19. If any article of faith at all concerning Jesus Christ be of importance, it must be of importance to know or believe something concerning his person; who he is, and what he was; what sort of a person or being he was. And if any thing concerning him be of importance to be known and believed, it must be something wherein his excellency or worthiness of regard consists: for nothing can be of importance to be known or believed about him, but in order to some regard or respect of heart. But most certainly, if any thing of his excellency and dignity be of importance to be known or believed, it must be of importance at least to know so much about him, as to know whether he be God or a mere creature; for herein lies the greatest difference, as to dignity, that possibly can be. This difference is infinite. If it be of importance to know how worthy he is, then it doubtless is of importance that we should not be ignorant of, and deny, as it were, all his dignity, or so much of it, that what remains shall be absolutely as nothing to that which is denied. It is of importance that we love Christ, or have respect to him as one that is excellent, and worthy of esteem and love. The apostle says, "If any man love not the Lord Jesus Christ, let him be anathema maranatha." And doubtless, true love to Christ is in some respect suitable to the worthiness and excellency of his person. Therefore it is of importance to believe, and not to deny those doctrines which exhibit his worthiness. It is of importance that we do not in effect deny the whole of his worthiness.

20. How many things were believed by the ancient philosophers about divine matters, even the most rational of them more mysterious than the doctrine of the Trinity, chiefly because such things were handed to them by the Phœnicians, Egyptians, Chaldeans, or Persians, or on the authority of some great master! Yet these things were imbibed without much difficulty, the incomprehensibleness of the doctrines being no objection to their receiving them.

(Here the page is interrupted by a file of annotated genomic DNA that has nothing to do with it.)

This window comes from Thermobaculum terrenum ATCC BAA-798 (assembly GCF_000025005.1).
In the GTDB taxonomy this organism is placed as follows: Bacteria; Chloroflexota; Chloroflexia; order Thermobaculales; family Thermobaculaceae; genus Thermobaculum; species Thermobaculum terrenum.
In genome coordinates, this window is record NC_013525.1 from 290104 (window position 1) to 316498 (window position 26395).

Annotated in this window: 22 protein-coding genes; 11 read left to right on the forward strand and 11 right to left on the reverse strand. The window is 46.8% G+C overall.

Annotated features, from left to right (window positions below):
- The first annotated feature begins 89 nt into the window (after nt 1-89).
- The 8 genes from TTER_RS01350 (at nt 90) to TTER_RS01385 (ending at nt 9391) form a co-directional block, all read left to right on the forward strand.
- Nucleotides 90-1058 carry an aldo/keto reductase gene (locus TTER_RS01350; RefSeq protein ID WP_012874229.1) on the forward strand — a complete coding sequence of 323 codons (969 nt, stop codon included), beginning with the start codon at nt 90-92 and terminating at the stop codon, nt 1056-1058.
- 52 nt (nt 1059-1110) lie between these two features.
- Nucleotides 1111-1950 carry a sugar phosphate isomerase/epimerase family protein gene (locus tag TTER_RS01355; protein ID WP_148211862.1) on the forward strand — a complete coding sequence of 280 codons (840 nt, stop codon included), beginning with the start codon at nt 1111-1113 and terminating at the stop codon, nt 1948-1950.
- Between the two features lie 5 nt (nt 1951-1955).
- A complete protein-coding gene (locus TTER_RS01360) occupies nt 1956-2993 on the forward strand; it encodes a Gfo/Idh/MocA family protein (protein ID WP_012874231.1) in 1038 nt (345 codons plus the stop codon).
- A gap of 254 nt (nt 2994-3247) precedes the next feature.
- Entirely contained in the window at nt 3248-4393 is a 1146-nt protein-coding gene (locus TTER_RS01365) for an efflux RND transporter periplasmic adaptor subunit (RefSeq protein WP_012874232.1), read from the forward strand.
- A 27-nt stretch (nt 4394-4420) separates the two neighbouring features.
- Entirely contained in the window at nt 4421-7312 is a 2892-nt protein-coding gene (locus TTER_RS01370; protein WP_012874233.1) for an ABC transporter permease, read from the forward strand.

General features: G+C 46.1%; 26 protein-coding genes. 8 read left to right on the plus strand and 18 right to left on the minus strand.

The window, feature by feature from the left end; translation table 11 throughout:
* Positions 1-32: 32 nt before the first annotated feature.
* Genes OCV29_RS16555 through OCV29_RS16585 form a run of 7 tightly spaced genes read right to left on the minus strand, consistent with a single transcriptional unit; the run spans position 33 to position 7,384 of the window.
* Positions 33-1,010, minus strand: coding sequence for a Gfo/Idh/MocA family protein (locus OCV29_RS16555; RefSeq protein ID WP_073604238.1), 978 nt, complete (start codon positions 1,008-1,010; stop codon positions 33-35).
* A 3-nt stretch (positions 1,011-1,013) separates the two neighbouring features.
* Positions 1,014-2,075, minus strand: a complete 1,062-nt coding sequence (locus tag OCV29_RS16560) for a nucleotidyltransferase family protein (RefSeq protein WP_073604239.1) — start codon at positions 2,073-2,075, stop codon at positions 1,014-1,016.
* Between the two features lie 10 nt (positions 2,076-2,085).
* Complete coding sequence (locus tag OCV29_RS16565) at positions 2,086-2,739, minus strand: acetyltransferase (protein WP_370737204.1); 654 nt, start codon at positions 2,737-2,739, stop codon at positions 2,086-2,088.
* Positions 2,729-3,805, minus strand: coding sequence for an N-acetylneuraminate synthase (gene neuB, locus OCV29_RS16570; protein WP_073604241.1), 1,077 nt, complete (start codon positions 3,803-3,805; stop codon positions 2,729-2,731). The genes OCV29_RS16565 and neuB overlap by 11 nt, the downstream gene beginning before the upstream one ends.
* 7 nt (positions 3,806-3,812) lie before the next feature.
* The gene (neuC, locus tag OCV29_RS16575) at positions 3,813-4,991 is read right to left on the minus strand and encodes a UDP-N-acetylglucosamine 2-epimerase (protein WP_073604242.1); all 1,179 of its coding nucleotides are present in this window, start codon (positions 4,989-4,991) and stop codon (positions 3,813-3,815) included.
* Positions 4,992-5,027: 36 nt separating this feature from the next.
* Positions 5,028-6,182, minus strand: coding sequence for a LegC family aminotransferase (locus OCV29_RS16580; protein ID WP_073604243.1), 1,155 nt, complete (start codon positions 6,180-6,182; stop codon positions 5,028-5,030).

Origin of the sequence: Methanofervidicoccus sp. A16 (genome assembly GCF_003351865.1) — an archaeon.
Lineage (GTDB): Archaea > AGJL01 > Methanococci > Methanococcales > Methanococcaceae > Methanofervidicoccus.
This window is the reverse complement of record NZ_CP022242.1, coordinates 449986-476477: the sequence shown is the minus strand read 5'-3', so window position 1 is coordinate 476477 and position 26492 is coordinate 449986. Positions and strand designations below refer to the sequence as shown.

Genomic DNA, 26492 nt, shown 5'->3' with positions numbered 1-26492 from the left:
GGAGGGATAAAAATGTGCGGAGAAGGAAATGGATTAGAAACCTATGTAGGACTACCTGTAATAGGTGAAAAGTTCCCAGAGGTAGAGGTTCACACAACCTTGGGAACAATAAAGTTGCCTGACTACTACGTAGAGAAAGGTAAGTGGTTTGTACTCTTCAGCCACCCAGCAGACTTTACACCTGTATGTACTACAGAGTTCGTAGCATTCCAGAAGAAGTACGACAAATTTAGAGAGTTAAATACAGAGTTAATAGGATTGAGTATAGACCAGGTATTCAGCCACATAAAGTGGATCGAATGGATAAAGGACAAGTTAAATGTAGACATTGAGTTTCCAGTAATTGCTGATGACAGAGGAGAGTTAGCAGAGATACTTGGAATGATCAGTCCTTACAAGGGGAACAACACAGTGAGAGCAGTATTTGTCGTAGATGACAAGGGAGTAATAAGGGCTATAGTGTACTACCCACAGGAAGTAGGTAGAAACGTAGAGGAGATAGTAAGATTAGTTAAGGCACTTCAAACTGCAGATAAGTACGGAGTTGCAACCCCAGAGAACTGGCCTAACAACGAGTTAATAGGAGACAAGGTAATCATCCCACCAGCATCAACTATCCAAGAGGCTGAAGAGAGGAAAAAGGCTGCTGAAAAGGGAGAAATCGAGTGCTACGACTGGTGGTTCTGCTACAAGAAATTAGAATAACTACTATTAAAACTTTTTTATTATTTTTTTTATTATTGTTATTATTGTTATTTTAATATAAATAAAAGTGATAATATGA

21. There are things evidently true concerning the nature of our own souls, that seem strange paradoxes, and are seeming contradictions; as, that our souls are in no place, and yet have a being; or, if they are supposed to be in a place, that yet they are not confined to place, and limited to certain space; or, if they be, that they are not of a certain figure; or, if they are figurate, that their properties, faculties, and acts, should or should not be so too.

22. If many things we all see and know of the mortality of mankind, the extreme sufferings of infants, and other things innumerable in the state of the world of mankind, were only matter of doctrine which we had no notice of any other way than by revelation, and not by fact and experience; have we not reason to think, from what we see of the temper of this age, that they would be exceedingly quarrelled with, objected mightily against, as inconsistent with God's moral perfections, not tending to amiable ideas of the Godhead, &c. &c.

23. The definition of a mystery, according to Stapferus, Theo. Polem. P. 263, and 858, is this: a mystery is a religious doctrine, which must be made known by immediate revelation, and cannot be known and demonstrated from the principles of reason, but is above reason, and which in this whole universe has nothing like itself, but differs from all those truths which we discover in this system of the world.

Ibid. p. 859. It appears from the definition, that whatever is known by divine revelation, and is not certain from the principles of reason, is a mystery; otherwise it could not be said to be revealed.

Revelation cannot be conceived of without mysteries; and mysteries are the first thing which we conceive concerning revelation; for no revelation can be conceived without mysteries, and therefore they constitute the sum and essence of revelation.

It is to be observed, that we ought to distinguish between those things which were written in the sacred books by the immediate inspiration of the Holy Spirit, and those which were only committed to writing by the direction of the Holy Spirit. To the former class belong all the mysteries of salvation, or all those things which respect the means of our deliverance taught in the gospel, which could not be known from the principles of reason, and therefore must be revealed. But to the other class those things belong, which either are already known from natural religion, but are of service to inculcate duty on man, and to demonstrate the necessity of a revelation of the means of salvation; or are histories, useful to illustrate and to assure us of the doctrines revealed, and which point out the various degrees of revelation, the different dispensations of salvation, and the various modes of governing the church of God; all which are necessary to be known in the further explanation of mysteries.

Mysteries constitute the criterion of divine revelation: so absurdly do they act, who allow a revelation and deny mysteries; or deny revelation for this reason, that it contains mysteries. What the sum and essence of revelation, or of revealed religion, are, is plain from the end of it, which is this, to point out to sinful men the means of obtaining salvation, and of recovering the divine favor. But this means is, that Jesus Christ is the only and most perfect cause of salvation, to be received by a true faith. This doctrine, however, is a mys